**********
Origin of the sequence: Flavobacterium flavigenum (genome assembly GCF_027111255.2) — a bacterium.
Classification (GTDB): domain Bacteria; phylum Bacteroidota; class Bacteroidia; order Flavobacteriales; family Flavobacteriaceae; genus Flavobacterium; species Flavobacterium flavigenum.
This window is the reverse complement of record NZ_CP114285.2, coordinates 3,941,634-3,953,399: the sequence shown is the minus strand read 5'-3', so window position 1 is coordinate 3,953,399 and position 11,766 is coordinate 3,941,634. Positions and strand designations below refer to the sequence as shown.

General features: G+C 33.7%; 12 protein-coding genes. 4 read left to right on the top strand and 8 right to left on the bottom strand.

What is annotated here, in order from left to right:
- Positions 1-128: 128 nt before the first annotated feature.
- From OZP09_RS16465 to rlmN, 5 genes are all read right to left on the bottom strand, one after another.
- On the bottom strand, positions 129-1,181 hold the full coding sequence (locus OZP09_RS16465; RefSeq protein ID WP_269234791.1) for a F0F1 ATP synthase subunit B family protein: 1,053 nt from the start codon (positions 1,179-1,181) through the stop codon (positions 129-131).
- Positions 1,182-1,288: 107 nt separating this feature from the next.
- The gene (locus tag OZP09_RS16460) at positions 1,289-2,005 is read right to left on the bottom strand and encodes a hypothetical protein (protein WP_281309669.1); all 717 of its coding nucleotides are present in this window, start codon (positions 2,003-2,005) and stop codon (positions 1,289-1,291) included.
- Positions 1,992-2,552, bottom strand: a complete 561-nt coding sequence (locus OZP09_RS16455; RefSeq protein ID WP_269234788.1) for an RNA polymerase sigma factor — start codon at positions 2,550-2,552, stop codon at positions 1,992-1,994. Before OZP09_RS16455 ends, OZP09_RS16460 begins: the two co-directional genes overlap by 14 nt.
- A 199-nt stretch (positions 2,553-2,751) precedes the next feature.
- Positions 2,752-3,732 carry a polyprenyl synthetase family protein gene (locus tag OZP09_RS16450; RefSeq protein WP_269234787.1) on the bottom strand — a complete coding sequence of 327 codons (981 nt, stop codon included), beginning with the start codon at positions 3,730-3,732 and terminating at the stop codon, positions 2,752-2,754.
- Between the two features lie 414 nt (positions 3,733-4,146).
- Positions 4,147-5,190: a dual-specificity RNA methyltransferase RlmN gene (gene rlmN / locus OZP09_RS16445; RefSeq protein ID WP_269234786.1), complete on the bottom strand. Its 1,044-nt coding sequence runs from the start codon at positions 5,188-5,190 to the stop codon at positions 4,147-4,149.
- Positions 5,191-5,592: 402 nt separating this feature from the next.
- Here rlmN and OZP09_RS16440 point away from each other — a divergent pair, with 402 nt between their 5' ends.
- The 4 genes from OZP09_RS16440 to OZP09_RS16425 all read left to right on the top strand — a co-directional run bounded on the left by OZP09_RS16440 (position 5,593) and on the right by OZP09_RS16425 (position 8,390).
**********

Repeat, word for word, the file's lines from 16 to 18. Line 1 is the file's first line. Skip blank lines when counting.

- Positions 5,191-5,592: 402 nt separating this feature from the next.
- Here rlmN and OZP09_RS16440 point away from each other — a divergent pair, with 402 nt between their 5' ends.
- The 4 genes from OZP09_RS16440 to OZP09_RS16425 all read left to right on the top strand — a co-directional run bounded on the left by OZP09_RS16440 (position 5,593) and on the right by OZP09_RS16425 (position 8,390).